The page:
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 Blind Cave Tetra Fact Sheet

The "Blind Cave Tetra", "Astyanax fasciatus mexicanus", is a very unusual fish. It is completely devoid of skin pigments and has a pink skin due to the haemoglobin in its blood. The most distinctive part is that it has no eyes as an adult. For the first two weeks of life it does have eyes and certainly appears to be able to see.


There are several other common names for the Blind Cave Tetra, these include: the "Blind Cave Fish", the "Mexican Tetra", and the "Silvery Tetra".


It grows to about three and a half inches long (9cm). The life span is about 5 years.

The Blind Cave Tetras can find their way around an aquarium without much trouble. It is not completely clear how they do this. They have a good sense of smell which helps them locate food, but this does not fully explain how they navigate around an aquarium. There are several theories and they are being studied.


A Recent Example of Evolution?

For some people, "Evolution" is a dirty word so I hesitated about even using it in a descriptive article about fish. If you prefer other explanations for the formation of this sub species, I am quite happy with that.

What appears to have happened is that some fish of the species Astyanax fasciatus found their way into an underground cave system in Mexico.  These fish had eyes and could see as most fish can.  In the darkness their eyes were of little use, and eyes use up energy as well as a substantial amount of brain power to interpret images.  The fish that did not use so much energy and brain power for their eyes had an advantage and bred more.  Over many generations the fish without eyes replaced the fish with eyes and the new sub species was formed.

I should explain that the phase "Sub species" does not suggest any form of inferiority, but is simply a taxonomic group below the level of species, but above that of race or variety.

The Blind Cave tetra is not considered a separate species from the fish that stayed on the surface and kept their eyes. (In light, vision is an advantage.) The blind cave tetra will still breed freely with their sighted cousins, so this is not an example of the formation of a new species.


Distribution

The Blind Cave Tetra is found in caves in Mexico and Texas while its sighted cousin is found a little further south in Central and northern South America.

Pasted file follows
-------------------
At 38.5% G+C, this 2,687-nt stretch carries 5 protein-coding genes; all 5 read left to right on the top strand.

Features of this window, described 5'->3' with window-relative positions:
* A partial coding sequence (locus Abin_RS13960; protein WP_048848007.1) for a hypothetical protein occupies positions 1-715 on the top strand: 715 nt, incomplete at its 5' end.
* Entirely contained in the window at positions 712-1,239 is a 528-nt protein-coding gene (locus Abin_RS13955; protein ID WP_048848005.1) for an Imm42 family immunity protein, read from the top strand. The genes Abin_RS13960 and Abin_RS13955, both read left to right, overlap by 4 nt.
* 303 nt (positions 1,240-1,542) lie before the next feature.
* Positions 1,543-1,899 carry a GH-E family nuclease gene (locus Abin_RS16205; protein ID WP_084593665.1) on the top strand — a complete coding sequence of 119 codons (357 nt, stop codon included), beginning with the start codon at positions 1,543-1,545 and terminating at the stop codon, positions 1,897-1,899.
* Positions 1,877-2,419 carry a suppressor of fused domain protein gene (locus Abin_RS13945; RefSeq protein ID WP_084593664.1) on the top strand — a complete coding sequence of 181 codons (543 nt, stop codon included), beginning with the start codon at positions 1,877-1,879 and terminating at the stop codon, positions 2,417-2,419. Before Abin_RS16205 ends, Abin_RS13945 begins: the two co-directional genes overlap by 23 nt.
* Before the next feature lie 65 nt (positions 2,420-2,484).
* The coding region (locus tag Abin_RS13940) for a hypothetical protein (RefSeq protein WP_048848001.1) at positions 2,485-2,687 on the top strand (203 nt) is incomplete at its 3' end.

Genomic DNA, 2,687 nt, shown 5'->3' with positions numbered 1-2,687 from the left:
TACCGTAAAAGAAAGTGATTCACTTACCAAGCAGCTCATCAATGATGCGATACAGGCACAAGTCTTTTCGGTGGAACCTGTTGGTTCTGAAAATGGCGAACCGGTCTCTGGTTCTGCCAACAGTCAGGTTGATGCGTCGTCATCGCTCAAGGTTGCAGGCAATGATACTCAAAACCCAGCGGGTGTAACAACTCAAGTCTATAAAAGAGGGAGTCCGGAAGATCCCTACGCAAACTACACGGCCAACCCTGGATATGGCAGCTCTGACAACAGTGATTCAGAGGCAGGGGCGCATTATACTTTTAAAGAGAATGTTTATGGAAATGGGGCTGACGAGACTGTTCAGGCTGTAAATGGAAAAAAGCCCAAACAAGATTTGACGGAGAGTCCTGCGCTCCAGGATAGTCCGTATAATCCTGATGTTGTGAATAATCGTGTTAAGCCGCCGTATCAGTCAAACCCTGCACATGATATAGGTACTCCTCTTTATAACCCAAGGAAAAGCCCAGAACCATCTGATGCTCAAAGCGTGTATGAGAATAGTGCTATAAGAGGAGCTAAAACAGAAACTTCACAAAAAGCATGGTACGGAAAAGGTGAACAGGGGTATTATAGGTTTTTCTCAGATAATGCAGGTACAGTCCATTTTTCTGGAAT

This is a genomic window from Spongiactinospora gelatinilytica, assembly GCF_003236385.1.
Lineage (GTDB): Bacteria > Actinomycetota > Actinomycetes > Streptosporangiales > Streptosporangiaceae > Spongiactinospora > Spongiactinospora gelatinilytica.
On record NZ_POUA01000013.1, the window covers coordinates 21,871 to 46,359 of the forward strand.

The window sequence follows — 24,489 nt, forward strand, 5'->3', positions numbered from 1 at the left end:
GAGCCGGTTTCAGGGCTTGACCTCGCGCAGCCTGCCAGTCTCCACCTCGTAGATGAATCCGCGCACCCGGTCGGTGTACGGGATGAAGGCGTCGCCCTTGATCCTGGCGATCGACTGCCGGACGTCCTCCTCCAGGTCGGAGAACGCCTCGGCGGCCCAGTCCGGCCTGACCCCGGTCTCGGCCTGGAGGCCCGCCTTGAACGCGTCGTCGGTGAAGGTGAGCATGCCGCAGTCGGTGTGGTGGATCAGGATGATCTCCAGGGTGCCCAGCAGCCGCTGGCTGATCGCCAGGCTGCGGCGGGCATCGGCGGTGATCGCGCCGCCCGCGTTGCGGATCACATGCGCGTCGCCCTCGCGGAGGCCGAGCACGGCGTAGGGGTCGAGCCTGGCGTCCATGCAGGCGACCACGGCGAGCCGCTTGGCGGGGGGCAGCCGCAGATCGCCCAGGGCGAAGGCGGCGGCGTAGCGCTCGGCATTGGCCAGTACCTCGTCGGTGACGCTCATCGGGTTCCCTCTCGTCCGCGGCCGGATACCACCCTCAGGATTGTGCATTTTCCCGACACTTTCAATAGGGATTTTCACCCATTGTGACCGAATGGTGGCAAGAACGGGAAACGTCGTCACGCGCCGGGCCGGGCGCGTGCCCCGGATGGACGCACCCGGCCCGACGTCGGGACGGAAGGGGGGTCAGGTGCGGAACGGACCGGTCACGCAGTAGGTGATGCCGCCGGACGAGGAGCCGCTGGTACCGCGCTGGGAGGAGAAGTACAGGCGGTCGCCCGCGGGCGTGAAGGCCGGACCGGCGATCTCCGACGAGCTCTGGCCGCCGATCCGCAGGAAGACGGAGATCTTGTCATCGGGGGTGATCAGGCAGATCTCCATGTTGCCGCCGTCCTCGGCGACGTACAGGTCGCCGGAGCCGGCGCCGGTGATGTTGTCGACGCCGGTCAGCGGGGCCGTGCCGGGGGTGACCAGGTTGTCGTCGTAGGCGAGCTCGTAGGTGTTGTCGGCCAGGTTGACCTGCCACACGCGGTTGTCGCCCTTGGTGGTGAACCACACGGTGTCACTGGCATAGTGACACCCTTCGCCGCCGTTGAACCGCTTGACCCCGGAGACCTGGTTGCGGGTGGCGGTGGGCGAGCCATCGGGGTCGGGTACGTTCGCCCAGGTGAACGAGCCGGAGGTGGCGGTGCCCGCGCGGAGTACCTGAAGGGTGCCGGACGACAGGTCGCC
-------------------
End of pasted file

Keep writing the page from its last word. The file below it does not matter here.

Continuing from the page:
Water Conditions

The Blind Cave Tetra is a very tough fish, so although its ideal temperature range may be between 20 and 30 degrees C (68 to 86 degrees F), they will survive water a little bit hotter than this as well as much colder, so they are suitable for either a tropical or an unheated tank.

They can take some acidity (down to about 6) or some alkalinity (up to about 8), so as long as you avoid extremes this should not be a problem.

Blind Cave Tetras can take quite high levels of hardness in the water.


Food

The Blind Cave tetra is a very easily fed omnivore. They will eat all normal types of fish food and have the ability to eat much faster than most fish, and a lot at one time. It is a good idea to give them a variety of foods.


Companions

Some sources describe the Blind Cave Tetra as being peaceful.  This is not my experience.  I would definitely avoid putting them with small fish like Neon Tetras and Cardinal Tetras as well as slow moving long finned fish like Siamese Fighting Fish, Guppies and Endlers Guppies.

Fish more suited to be companions for Blind Cave Tetras are: Red Eye Tetras and other medium sized tetras, barbs, Danios of similar aggression.  as well as the Corydoras catfish like the Peppered Catfish.

Some people keep Blind Cave Tetras in an unheated aquarium with Goldfish, Rosy Barbs and other suitable fish. This can work all right, but I would definitely avoid the fancy goldfish with long fins or big eyes. With comets or shubunkins a bit bigger than the Blind Cave Tetras in the tank they should be fine, but always keep an eye on your fish, and avoid huge size differences between the different fish.

Do not put the Blind Cave Tetra with large or predatory fish like the larger cichlids and Murray Cod.


Sexing


The females become much plumper than the males when they are loaded with eggs.


Breeding

The Blind Cave Tetra is an egg scatterer. They are easy to condition for breeding because they eat so readily and so much at each meal. They are stimulated to breed by a drop in temperature. 18 - 20 degrees C (64-68 degrees F) seems a suitable spawning temperature. The parents should be removed after spawning, but the eggs should not be disturbed.

The females only lay about 100 eggs each, which is less than the great majority of tetras. The eggs are also much larger than with most tetras and should hatch in between 1 and 3 days, and the fry should be free swimming in 6-7 days from spawning.

Because of their large size, the babies will eat larger things earlier than small fish. The babies can see for about two weeks. They will eat protozoa (infusoria) like most baby fish, but can also eat things like the finest screened daphnia. Commercial fry foods are also suitable. The babies are vigorous and should grow well.
 
 
Pest Fish
 

Ensure your pet fish cannot get out into ecosystems they are not native to. The potential for ecological damage by the Blind Cave Tetra is considerable.

Sources

I am grateful to the following sources of information about the Blind Cave Tetra: Hardy's Aquarien- und- Volelspinnenpage, About.com, Mungabay.com, Gee Fish, and particularly Tim's Tropicals.
 

Blind Cave Tetra

 
By JohnstonDJ (Own work)[ GNU Free Documentation License,], via Wikimedia Commons